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The Tektronix 310 is a compact portable oscilloscope introduced in 1955. It is a 4 MHz single-trace, single-timebase scope with a 3" (7.5 cm) round CRT.


Bandwidth 4 MHz (3.5 MHz below 0.1 V/Div, AC coupled)
Rise time 90 ns (100 ns below 0.1 V/Div, AC coupled)
sweep 0.5 μs/Div to 0.2 s/Div 1-2-5 sequence
Deflection 10 mV/Div to 50 V/Div, 1-2-5 sequence (below 0.1 V/Div only AC coupled)
Input impedance 1 MΩ // 40 pF
X input 1.5 V/Div, 500 kHz, 100 kΩ
Z input 20 Vp-p at rear "CRT Cathode" binding post
Calibrator 0.5 Vp-p to 100 Vp-p, 1-2-5 sequence; 1 kHz
Power 175 W



The 310 is a tube scope and uses 175 watts, but it does not have a fan. Therefore, it tends to run hot, particularly when used in a hot environment with still air. It has a 165 °F (74 °C) thermal cutoff switch in series with the primary of the power transformer. For extended use in one place, a tilted fan base, the FB310 (part number 016-012) was available. The fan base blows air upward through the perforated bottom panel of the 310.

The 310 is hinged at the rear, allowing reasonably convenient access to the circuitry despite the fact that the components are packed more densely than in other Tektronix scopes of the era.


There is also a revised version, the 310A, introduced in 1959. The 310 uses printed-circuit boards but the 310A returned to ceramic strip construction. P2 phosphor was standard. P1, P7 and P11 were also available.

Is this the only time that a Tek design was moved from PCB back to ceramic strip?

This is a nearly true pure vacuum-tube scope, but in the power supply there are some silicon rectifiers and in the circuit is one germanium point contact diode. It is sometimes very useful because it contains a 1 kHz calibrator output with up to 100V level combined with a step attenuator.

Early examples of the Tektronix Type 310A used commodity 3WPx CRTs. At some point in production, they switched to a Tek-made CRT, part number 154-366, which is compatible with the 3WP2.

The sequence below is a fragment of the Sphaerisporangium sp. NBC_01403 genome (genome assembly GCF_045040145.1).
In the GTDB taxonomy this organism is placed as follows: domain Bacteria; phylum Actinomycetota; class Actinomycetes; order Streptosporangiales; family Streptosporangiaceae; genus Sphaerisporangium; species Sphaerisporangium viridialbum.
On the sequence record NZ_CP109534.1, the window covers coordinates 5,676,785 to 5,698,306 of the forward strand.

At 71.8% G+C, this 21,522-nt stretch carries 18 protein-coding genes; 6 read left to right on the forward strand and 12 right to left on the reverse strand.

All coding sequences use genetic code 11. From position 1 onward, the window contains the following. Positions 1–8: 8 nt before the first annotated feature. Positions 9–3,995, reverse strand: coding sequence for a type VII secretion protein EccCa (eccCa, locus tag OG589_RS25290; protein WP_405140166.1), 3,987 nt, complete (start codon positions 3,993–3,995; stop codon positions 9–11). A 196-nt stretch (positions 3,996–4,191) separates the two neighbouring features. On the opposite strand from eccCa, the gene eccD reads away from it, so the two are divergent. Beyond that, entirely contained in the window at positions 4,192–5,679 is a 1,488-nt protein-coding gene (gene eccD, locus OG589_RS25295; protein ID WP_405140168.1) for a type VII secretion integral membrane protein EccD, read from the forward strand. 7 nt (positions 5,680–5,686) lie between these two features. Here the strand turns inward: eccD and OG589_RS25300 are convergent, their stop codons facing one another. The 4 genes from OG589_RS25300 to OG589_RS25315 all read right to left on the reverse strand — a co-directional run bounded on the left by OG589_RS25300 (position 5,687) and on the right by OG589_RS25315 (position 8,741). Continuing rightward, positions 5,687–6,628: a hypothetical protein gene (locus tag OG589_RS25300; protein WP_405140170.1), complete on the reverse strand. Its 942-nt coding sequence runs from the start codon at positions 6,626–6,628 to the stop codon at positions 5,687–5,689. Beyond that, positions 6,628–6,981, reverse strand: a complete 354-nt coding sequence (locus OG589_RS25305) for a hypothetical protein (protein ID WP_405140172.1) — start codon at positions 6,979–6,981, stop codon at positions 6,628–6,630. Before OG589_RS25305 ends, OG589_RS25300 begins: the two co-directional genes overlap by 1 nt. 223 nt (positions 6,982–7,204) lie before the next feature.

Unlike later Tek instruments, where the incremental model designated by an “A” suffix only occurred with a significant specification or performance enhancement, the original 310 and 310A were essentially identical. They even shared the same manual and schematics. The main difference was the wiring construction.

The original 310 pioneered the use of circuit board construction, rather than the trusted ceramic strip point to point wiring. The circuit boards were two sided, however plated through hole technology to interconnect the layers had not been invented yet. Rather, all of the holes for component mounting and interconnect contained a rivet which was expanded in a press before the components were installed in the board. The rivets themselves were not soldered to the copper foil traces, and relied on the pressure from the crimp to make contact. This proved to be extremely unreliable, with many intermittent connections resulting in high warranty- and after-warranty failure.

The 310A model essentially used the identical circuit design, but returned to the trusted ceramic strip construction method.

The 310A also replaced the selenium plate rectifiers in the power supply with silicon diodes. Tek offered a retrofit kit, to be installed in the service centers, to upgrade older scopes with selenium rectifiers.

During the lifespan of the 310, Tek evolved its color scheme. The original 310 scopes had a case painted with a blue metallic hammer tone color. Later units moved to the crinkled “Tek Blue” color still in use today.

The scope cabinet was hinged to allow it to be opened like a book and operated for access to the circuitry for service purposes. The 310 and 310A were convection cooled, and required free access to air through the cabinet vent holes to avoid overheating. It contained a thermal cut-out to protect it from damage if the supply of cooling air was inadequate. The scope has feet on the rear panel to allow it to be operated on the floor with the front panel facing up, but the manual warns against prolonged operation in this orientation. Shortly after introduction, Tek offered a Fan Base accessory, which the scope would sit on and provide forced air for better cooling. While the scope had universal primary wiring options, the fan base did not. Separate models were available for 115 VAC or 230 VAC operation.

Like most old Tektronix devices the mains transformer holds an indefinite(!) warranty, so hold an eye to that. The device goes away on ebay here often for 30€ to 60€.

Fun on

  • But its not quite clear what the "indefinite" means, live long for the device, the first owner, the company (Tek), the universe, or the transformer itself? ;-)

Fun off



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